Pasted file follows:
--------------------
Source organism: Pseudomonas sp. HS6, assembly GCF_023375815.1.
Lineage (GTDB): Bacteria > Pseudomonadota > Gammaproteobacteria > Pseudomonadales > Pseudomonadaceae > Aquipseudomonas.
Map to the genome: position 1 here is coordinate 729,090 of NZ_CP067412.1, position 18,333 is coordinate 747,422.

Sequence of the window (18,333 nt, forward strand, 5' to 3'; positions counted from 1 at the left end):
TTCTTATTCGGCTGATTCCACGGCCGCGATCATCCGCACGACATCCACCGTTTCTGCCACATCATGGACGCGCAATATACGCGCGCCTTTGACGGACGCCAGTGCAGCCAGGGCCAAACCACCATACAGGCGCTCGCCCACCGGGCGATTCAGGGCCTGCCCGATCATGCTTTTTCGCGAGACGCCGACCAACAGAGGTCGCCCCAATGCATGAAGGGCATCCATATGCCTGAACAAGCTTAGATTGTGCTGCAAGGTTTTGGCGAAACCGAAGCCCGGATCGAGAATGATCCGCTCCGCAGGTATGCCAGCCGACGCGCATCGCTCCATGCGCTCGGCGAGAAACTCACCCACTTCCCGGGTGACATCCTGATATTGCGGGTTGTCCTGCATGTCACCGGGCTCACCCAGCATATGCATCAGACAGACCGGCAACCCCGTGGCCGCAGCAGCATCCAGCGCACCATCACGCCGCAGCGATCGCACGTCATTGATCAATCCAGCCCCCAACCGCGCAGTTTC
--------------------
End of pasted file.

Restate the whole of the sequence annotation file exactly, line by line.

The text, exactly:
Source organism: Pseudomonas sp. HS6, assembly GCF_023375815.1.
Lineage (GTDB): Bacteria > Pseudomonadota > Gammaproteobacteria > Pseudomonadales > Pseudomonadaceae > Aquipseudomonas.
Map to the genome: position 1 here is coordinate 729,090 of NZ_CP067412.1, position 18,333 is coordinate 747,422.

Sequence of the window (18,333 nt, forward strand, 5' to 3'; positions counted from 1 at the left end):
TTCTTATTCGGCTGATTCCACGGCCGCGATCATCCGCACGACATCCACCGTTTCTGCCACATCATGGACGCGCAATATACGCGCGCCTTTGACGGACGCCAGTGCAGCCAGGGCCAAACCACCATACAGGCGCTCGCCCACCGGGCGATTCAGGGCCTGCCCGATCATGCTTTTTCGCGAGACGCCGACCAACAGAGGTCGCCCCAATGCATGAAGGGCATCCATATGCCTGAACAAGCTTAGATTGTGCTGCAAGGTTTTGGCGAAACCGAAGCCCGGATCGAGAATGATCCGCTCCGCAGGTATGCCAGCCGACGCGCATCGCTCCATGCGCTCGGCGAGAAACTCACCCACTTCCCGGGTGACATCCTGATATTGCGGGTTGTCCTGCATGTCACCGGGCTCACCCAGCATATGCATCAGACAGACCGGCAACCCCGTGGCCGCAGCAGCATCCAGCGCACCATCACGCCGCAGCGATCGCACGTCATTGATCAATCCAGCCCCCAACCGCGCAGTTTC